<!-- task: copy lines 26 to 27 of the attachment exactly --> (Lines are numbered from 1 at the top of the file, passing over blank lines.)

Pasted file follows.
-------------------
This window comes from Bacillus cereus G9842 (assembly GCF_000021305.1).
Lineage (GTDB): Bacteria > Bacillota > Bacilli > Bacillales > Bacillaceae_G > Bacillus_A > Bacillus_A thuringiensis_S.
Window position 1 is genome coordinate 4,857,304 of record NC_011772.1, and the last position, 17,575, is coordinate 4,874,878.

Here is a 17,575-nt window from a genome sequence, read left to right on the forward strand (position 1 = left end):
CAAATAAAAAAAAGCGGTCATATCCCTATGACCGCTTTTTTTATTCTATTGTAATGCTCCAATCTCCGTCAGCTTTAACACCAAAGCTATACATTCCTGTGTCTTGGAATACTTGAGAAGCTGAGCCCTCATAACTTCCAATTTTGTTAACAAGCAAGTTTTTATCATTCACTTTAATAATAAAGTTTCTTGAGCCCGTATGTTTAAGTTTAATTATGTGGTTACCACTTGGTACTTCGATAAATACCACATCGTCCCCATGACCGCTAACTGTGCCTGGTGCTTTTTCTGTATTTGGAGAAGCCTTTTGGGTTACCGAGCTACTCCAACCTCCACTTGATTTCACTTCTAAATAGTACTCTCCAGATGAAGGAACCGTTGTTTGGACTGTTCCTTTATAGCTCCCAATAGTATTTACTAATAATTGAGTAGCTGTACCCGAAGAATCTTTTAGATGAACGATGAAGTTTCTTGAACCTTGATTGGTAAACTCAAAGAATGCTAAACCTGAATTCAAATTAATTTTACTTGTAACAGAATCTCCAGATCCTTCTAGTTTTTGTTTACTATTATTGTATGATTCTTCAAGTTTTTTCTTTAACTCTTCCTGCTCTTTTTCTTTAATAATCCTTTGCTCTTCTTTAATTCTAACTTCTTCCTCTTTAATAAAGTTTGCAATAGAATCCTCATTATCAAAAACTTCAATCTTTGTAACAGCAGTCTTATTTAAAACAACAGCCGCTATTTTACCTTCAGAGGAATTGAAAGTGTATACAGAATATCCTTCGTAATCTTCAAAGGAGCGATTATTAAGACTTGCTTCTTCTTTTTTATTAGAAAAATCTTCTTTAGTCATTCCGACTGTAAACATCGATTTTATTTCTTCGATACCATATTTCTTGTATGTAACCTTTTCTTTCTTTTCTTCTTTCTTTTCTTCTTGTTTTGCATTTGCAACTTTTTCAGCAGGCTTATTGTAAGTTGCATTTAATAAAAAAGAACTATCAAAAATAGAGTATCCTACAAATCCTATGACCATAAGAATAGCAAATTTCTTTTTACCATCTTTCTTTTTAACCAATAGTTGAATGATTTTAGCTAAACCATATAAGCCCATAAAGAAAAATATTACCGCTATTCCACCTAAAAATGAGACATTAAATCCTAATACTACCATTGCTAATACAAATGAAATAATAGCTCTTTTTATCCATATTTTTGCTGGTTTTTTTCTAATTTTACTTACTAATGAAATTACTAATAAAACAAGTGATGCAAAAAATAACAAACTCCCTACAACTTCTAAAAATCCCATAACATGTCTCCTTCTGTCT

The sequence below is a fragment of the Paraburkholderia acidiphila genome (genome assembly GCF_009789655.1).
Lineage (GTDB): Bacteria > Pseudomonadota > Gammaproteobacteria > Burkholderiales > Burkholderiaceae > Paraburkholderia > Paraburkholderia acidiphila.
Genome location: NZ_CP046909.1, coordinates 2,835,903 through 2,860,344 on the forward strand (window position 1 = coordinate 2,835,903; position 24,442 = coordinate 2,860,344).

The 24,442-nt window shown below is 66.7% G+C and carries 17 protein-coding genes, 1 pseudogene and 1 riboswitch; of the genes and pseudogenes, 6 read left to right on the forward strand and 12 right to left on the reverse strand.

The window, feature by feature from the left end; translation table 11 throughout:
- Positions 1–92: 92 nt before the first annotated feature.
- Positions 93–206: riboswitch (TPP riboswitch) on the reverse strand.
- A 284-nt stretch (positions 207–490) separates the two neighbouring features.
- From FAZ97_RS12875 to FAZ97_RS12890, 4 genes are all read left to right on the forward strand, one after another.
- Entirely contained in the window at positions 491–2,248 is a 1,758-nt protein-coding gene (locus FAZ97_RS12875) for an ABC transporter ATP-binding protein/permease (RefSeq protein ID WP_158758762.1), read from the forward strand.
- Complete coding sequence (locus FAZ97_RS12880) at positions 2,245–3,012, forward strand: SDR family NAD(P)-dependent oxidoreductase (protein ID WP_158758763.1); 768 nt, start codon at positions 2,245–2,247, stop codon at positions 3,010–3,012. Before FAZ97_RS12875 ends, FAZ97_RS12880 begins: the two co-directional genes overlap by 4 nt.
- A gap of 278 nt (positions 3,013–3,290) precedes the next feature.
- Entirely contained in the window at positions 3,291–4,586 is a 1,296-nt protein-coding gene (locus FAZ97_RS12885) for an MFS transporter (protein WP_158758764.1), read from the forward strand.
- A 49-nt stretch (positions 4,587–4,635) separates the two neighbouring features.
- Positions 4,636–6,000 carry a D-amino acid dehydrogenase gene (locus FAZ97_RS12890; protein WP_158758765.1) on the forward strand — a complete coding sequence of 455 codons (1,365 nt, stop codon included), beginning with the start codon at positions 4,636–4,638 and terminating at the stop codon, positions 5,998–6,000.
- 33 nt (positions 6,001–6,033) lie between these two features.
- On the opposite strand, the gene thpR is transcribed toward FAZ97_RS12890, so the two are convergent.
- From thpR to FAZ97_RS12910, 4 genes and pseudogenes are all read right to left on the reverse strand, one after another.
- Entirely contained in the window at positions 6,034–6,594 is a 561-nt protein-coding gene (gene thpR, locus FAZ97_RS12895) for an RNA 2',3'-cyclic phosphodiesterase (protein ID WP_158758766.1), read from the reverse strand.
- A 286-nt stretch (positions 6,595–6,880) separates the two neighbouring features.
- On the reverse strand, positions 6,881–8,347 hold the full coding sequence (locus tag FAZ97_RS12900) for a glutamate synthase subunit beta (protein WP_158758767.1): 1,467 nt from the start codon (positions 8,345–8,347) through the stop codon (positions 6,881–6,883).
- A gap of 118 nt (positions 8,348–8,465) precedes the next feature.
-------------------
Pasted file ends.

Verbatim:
- On the reverse strand, positions 6,881–8,347 hold the full coding sequence (locus tag FAZ97_RS12900) for a glutamate synthase subunit beta (protein WP_158758767.1): 1,467 nt from the start codon (positions 8,345–8,347) through the stop codon (positions 6,881–6,883).
- A gap of 118 nt (positions 8,348–8,465) precedes the next feature.